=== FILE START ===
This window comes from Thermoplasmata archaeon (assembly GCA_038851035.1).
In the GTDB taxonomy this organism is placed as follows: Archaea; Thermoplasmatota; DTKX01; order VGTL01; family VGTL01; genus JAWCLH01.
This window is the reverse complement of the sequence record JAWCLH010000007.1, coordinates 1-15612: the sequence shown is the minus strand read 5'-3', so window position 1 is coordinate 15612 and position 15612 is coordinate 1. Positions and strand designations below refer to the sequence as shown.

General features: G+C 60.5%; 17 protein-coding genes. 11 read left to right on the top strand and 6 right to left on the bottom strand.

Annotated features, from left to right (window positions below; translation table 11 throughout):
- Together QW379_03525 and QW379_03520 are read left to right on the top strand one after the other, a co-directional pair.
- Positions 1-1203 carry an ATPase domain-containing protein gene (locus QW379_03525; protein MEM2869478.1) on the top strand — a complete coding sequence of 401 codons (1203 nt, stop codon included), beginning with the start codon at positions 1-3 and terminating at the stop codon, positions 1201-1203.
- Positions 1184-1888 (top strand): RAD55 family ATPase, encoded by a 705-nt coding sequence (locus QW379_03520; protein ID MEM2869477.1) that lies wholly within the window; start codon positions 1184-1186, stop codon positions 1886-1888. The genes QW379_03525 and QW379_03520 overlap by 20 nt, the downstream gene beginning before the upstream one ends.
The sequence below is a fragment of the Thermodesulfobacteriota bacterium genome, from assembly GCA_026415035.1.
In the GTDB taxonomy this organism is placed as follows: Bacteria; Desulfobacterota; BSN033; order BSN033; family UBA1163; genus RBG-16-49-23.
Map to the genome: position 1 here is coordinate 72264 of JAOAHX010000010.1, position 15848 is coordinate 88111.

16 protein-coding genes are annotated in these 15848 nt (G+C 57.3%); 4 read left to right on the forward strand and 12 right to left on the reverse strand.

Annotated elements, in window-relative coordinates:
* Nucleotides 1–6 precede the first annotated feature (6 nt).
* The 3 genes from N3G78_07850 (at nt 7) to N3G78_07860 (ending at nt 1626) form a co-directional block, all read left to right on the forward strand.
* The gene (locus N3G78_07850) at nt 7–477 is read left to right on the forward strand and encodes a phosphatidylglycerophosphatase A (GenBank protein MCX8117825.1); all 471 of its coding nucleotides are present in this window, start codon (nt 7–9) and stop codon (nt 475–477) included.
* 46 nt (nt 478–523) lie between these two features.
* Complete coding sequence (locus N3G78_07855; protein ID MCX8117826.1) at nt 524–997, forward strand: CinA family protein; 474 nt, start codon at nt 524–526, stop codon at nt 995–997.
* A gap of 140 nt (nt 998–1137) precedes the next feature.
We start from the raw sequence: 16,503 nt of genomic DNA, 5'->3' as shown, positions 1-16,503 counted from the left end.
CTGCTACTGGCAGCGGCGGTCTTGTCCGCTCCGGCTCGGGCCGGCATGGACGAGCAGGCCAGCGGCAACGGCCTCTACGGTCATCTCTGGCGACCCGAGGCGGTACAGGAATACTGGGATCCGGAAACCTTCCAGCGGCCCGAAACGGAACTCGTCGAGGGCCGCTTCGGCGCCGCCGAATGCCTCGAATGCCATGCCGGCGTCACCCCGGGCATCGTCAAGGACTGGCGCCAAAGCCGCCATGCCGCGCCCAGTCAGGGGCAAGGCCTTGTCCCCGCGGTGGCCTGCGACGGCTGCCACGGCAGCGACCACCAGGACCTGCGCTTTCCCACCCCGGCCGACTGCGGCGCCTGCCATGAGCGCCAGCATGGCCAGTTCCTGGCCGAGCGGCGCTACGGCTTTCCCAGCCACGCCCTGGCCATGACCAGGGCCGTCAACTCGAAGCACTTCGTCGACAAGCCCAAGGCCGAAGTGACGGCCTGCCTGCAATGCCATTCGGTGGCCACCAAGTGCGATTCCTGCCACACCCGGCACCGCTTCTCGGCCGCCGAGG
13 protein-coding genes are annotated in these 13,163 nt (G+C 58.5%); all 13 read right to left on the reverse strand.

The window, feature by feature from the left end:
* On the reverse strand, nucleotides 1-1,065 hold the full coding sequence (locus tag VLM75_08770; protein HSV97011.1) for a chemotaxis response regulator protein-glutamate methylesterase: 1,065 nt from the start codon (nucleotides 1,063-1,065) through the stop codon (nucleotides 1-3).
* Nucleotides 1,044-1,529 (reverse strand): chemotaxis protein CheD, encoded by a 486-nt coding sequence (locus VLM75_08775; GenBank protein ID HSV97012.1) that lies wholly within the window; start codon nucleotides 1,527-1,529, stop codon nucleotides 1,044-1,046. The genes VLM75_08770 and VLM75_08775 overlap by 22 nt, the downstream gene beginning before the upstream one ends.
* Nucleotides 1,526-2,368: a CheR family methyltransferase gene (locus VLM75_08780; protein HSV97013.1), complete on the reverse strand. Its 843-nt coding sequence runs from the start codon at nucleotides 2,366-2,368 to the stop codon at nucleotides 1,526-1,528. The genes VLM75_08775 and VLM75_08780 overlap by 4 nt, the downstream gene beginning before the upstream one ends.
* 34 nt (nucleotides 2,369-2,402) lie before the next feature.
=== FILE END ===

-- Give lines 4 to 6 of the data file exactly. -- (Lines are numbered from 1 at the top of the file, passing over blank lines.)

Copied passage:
General features: G+C 60.5%; 17 protein-coding genes. 11 read left to right on the top strand and 6 right to left on the bottom strand.

Annotated features, from left to right (window positions below; translation table 11 throughout):
- Together QW379_03525 and QW379_03520 are read left to right on the top strand one after the other, a co-directional pair.